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THE INDOOR GARDENER : Tips on How to Winterize Your Houseplants

October 30, 1994|JOEL RAPP | SPECIAL TO THE TIMES; Rapp is a Los Angeles free-lance writer who, as "Mr. Mother Earth," has written several best-selling books on indoor gardening

Winter is a-comin' in--and that means it's time to "winterize" your houseplants.

We in Southern California tend to scoff at the idea of "winter," but our houseplants take this season from November through March very seriously. Shorter days, little or no sunlight, colder nights and much less humidity in our homes make life difficult for almost all our indoor foliage and flowering plants.

Here are some tips to help you get your little green companions through these upcoming dreary days.

Bring all plants indoors that have been outside on summer vacation. Because these plants have surely grown considerably over the past months and because there's no telling what types of pests may have settled on the foliage or invaded the soil, now's a good time to clean and repot them. This also applies to any plants that have remained indoors but have been situated near an open window.

If you want a plant to go back into the same pot, discard the old soil and scrub the pot with hot, soapy water to eliminate all pests. Cut back about one-quarter of the roots (no, this will not hurt or shock the plant) with sharp scissors and then repot it in fresh, sterilized commercial potting mix.

If you want a plant to get larger when it starts growing again in the spring, leave the roots alone and repot the plant into a container no more than 2 or 3 inches larger than its old one.

For those big trees in large pots such as palms and dracaenas, scoop away the top couple inches of old soil, aerate the top of the remaining soil with a hand-rake or a fork, then add a couple of inches of fresh soil to replace the old.

Clean your plants thoroughly to get off all the dust and dirt that's bound to have accumulated on the leaves whether the plants have been outside or in. If they've been outside, bathe them with a fine spray from your garden hose and then, as a final safety precaution against pests, spray them with a commercial insecticidal soap according to package directions.

As for the plants that have gathered summer dust indoors, spray them with a solution of one part mild dishwashing soap and 10 parts water, then spray with clear water, then wipe the leaves with a sponge or a soft paper towel. A clean plant is much more likely to be a healthy plant and will have a much better chance to survive the rigors of winter with minimal problems.

Cut back vining plants such as wandering Jew, creeping Charlie or Swedish ivy. It's likely that these plants have grown straggly during the summer months, and a good haircut will energize then for a robust re-burgeoning come spring. Flowering plants such as azaleas and hibiscus should be pruned back now too.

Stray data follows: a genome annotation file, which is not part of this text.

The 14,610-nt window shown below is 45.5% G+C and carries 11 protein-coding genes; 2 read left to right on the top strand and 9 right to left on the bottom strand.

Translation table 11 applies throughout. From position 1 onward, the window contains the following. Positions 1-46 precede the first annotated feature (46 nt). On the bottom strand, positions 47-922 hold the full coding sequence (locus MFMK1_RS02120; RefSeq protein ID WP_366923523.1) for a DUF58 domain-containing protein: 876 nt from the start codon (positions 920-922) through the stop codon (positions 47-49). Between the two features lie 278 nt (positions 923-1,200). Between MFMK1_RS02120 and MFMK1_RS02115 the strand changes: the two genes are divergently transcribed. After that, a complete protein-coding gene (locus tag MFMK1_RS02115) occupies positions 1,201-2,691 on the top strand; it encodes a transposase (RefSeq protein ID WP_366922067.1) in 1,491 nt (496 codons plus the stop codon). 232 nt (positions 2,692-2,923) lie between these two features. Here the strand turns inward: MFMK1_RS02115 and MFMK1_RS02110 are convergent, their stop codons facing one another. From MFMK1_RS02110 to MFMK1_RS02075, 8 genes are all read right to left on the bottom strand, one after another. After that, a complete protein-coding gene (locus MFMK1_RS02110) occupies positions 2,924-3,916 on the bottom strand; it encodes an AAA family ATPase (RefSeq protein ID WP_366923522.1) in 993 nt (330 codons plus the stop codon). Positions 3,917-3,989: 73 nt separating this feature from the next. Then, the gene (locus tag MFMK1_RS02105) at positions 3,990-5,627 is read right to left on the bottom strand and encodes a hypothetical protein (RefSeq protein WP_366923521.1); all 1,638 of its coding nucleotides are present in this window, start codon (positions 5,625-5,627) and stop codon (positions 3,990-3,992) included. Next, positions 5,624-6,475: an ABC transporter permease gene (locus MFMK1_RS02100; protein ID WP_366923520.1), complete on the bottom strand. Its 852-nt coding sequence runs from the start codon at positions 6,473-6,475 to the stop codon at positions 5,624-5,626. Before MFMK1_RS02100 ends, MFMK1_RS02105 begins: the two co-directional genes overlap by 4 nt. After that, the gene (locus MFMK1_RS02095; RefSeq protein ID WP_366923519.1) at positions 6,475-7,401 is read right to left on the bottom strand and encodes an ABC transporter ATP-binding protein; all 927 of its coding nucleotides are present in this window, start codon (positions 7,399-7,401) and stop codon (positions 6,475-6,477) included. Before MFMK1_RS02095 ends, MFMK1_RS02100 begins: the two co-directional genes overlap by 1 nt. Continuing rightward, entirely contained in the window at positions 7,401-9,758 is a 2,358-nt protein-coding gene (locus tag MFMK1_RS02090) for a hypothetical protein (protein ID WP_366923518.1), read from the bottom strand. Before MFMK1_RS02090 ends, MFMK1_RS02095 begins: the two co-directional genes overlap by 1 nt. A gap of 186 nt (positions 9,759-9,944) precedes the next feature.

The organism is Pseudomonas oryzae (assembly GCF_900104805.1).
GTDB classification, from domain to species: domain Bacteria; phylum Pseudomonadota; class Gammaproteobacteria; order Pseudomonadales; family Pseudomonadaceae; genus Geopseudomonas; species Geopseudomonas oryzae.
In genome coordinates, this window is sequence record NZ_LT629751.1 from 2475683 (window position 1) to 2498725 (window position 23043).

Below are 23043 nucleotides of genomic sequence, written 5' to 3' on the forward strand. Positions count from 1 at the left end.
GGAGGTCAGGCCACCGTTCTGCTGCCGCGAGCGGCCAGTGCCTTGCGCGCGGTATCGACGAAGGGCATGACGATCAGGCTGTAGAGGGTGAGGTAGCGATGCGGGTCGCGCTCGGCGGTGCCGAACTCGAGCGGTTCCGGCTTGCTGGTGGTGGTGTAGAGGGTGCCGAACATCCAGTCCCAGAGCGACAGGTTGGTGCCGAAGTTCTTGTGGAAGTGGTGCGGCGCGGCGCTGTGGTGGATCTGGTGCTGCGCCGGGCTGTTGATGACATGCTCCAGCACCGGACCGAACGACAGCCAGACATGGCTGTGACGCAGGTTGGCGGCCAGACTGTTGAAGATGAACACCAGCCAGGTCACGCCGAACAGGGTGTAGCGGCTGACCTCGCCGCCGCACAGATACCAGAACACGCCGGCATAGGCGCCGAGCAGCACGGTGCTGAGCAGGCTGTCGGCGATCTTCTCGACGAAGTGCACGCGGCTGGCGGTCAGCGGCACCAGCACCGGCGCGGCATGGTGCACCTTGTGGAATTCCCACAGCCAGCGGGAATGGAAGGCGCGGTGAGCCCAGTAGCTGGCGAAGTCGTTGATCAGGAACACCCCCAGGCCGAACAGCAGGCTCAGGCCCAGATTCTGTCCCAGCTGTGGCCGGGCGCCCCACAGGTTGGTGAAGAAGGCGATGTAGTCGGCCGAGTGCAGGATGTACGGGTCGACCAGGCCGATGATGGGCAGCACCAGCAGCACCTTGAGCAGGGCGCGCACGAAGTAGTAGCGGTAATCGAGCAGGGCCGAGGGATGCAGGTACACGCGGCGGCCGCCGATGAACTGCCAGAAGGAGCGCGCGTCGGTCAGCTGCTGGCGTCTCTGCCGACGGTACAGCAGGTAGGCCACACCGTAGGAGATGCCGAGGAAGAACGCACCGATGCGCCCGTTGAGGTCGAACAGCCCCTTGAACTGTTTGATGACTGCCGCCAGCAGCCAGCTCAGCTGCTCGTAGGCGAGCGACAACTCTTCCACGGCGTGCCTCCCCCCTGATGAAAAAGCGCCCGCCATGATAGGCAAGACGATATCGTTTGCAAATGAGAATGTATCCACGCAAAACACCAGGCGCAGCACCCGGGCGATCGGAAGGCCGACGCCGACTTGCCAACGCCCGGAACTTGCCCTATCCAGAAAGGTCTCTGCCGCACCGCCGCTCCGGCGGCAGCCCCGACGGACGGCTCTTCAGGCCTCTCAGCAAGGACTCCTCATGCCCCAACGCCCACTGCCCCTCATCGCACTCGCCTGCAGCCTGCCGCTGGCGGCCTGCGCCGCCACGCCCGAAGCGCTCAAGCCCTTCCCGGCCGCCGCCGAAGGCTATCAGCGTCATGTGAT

Lack of humidity is a big problem in winter. What with most of us having to use our heaters at least at night, your plants can suffer greatly.

I'd suggest you get a couple of inexpensive humidifiers--one to put in the room where most of your plants reside, and the other in your own bedroom. This extra humidity is very beneficial both to the well-being of your plants and you.

If you don't want to invest in humidifiers, remember that even though your plants are dormant and not growing, they still need a regular misting to keep the tips from drying up. Try to travel around your "plant-tation" with a spray bottle at least three or four times a week. And be sure to keep your plants away from any direct exposure to dry heat.

Lack of light can be something of a problem during the winter months, especially for flowering plants such as African violets and those cactus and succulents that need lots of sunshine to do their best. If your violets stop blooming for a couple of months during the winters, fear not. It's simply a lack of light and they'll begin blooming again as the days grow longer and brighter.

As for the cacti and succulents, the fact that the plants are dormant compensates greatly for the lack of light and they'll make it through the winter with very little wear and tear.

By the way, one of the great rewards of growing cactus is seeing those fabulous cactus flowers appear in spring, and the way to ensure your cactus will bloom is to take advantage of the chilly winter nights. The "secret": If possible, put your cactus plants in a place that gets really cold at night. The cold helps trigger a chemical reaction that will usually result in spring blooms. Most cacti and succulents will withstand temperatures as low as 30 degrees.

Cut back on watering and cut out feeding your houseplants during the winter. You'll have to water once in a while, but be sure and wait until your plant's soil has dried out completely before you water during this period.

With the exception of certain flowering plants whose normal growing season is winter, such as cyclamen, don't feed your plants during their dormant months. Begin a normal fertilizing regimen--every other week with a good liquid houseplant fertilizer--around the first of April.

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